Library Programs:

Baby Storytime happens on Tuesdays from 10-10:45am. Children ages 0-18 months and their caregivers are invited to experience books and participate in bounce rhymes, songs, finger plays, and social/play time. There is no registration necessary for this program.

Toddler Story Time (18-35 months) meets Monday mornings 10:30am-11am and runs in 4-week sessions. Registration is required, so please be sure to contact Valerie White at 315 386-3712 ext. 4.  There are still openings in the Toddler Story Time sessions in April  and May, for which children ages 18-35 months may be registered.

Preschool Storytime meets Wednesday mornings from 10:30-11:15 am. This popular program features books, flannel board stories, songs, finger plays, movement, and crafts. Preschool Storytime is designed for 3-5 year olds and their caregivers. No registration is needed.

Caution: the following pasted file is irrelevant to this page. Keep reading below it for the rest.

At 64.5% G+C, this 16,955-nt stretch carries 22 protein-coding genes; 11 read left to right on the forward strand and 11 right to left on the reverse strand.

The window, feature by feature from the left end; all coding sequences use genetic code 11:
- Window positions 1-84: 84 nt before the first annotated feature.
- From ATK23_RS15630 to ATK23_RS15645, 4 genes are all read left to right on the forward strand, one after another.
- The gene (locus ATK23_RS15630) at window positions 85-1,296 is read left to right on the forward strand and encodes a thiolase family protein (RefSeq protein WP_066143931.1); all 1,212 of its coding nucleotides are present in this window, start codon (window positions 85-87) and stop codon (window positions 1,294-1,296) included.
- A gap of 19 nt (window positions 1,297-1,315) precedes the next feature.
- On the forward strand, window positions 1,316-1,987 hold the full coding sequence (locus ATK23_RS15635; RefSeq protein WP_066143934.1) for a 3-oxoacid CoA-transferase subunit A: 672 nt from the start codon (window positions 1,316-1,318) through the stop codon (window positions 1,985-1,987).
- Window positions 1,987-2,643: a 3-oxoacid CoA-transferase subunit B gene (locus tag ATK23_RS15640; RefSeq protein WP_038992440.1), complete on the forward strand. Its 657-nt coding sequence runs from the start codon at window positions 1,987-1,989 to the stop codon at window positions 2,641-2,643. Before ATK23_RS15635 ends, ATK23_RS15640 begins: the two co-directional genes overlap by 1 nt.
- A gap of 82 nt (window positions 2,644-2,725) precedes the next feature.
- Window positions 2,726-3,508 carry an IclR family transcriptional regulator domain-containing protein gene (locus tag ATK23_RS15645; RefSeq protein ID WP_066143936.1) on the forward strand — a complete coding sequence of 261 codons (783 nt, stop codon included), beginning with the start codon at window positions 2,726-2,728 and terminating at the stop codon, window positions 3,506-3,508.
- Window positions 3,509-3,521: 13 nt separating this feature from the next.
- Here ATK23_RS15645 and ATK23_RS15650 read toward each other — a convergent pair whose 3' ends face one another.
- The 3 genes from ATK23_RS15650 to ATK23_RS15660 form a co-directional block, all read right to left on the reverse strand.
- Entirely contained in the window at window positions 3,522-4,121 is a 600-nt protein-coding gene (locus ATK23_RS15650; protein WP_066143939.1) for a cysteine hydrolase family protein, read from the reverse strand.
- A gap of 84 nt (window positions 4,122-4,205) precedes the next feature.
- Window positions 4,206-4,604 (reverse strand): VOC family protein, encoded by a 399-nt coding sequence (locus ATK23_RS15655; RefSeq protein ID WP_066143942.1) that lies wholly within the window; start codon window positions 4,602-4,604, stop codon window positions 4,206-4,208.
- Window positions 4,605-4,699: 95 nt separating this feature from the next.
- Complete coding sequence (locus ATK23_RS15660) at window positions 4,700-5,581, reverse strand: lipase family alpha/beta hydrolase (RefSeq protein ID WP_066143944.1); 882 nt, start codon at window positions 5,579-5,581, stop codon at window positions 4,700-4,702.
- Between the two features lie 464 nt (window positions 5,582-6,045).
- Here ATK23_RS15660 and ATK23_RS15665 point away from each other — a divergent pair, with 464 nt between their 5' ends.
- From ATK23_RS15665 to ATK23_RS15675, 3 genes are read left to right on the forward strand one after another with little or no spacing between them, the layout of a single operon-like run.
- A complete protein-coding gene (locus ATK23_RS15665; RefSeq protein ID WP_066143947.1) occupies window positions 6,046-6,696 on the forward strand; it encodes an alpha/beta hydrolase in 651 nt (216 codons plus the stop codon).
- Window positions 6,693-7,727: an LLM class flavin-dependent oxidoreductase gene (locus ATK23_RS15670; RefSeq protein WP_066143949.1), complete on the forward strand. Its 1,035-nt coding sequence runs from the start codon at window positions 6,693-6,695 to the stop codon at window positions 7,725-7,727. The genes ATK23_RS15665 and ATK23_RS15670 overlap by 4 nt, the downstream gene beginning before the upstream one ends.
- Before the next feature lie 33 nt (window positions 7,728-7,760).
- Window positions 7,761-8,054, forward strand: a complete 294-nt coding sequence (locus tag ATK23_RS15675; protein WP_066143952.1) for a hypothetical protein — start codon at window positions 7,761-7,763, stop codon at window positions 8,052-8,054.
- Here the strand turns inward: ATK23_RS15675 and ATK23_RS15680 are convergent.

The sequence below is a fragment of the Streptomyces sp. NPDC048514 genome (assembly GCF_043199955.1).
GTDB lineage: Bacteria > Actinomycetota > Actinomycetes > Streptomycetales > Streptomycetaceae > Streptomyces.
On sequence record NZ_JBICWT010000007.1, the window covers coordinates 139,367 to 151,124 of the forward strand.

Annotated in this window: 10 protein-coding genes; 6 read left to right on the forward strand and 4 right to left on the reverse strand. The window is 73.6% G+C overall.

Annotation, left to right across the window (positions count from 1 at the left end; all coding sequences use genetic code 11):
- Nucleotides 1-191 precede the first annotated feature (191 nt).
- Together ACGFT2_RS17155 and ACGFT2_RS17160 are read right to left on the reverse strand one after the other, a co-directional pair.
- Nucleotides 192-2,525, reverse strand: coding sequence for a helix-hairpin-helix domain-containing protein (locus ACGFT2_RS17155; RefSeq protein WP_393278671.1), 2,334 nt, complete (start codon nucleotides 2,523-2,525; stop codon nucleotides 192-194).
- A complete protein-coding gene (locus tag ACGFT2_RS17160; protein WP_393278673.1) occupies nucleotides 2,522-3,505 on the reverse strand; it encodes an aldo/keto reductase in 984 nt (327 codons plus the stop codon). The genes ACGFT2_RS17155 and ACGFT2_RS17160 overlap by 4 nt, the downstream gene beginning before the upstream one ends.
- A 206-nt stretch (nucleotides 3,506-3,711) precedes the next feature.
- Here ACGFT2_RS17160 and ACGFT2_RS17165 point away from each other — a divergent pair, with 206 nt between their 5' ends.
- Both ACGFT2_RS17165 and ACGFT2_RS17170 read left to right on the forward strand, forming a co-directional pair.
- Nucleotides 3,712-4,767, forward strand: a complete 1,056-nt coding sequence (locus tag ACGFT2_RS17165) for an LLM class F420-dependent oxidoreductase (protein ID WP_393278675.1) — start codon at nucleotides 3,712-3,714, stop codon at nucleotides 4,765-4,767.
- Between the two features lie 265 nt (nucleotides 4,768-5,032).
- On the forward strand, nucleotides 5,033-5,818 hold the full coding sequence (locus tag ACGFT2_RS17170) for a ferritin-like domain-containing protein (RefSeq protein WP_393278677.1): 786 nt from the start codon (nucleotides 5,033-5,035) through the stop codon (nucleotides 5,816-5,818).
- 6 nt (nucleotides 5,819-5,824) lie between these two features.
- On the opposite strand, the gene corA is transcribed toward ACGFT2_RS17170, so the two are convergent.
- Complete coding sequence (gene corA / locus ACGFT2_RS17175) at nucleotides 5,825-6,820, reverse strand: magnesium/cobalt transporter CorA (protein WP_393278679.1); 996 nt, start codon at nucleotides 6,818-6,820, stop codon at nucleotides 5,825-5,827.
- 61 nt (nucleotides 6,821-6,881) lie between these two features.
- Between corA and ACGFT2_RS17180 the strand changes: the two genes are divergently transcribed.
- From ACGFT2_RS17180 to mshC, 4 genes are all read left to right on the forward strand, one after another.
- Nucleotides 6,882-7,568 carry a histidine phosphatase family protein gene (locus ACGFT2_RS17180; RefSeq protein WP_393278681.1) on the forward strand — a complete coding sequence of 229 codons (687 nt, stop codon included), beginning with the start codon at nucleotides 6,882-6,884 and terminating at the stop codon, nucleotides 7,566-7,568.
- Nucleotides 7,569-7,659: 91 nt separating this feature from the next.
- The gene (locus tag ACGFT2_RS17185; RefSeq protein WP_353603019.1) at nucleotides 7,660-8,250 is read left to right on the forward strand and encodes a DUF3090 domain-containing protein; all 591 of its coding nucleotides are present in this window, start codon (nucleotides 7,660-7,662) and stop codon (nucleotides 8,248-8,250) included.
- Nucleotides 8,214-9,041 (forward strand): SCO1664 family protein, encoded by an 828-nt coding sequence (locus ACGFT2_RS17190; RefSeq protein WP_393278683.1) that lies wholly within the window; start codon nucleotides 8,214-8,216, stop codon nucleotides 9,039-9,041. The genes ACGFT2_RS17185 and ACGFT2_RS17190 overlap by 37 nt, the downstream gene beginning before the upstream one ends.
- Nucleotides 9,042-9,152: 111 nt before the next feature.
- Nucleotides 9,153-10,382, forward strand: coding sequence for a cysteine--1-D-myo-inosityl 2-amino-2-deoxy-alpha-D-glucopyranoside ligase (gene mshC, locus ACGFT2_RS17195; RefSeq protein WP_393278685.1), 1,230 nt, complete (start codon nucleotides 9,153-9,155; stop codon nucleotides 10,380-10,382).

The Junior Writers’ Group at the Canton Free Library meets from 3:30-4:50 pm the second and last Thursday of every month. This creative and lively group is for children ages 8-12 who like to have fun with words. Children should bring paper and a writing instrument. Questions? Contact Linda Batt 344-6592 or linda.batt06@gmail.com

Teen Programs:

Anime Club is on hold during our job search for a new Young Adult Services Specialist.

Casuals Wielding Dice will continue to meet each Wednesday from 3pm-5pm at Canton Free Library. Join Game Master David Crowell for imaginative adventures involving critical thinking, problem solving, teamwork, and creativity!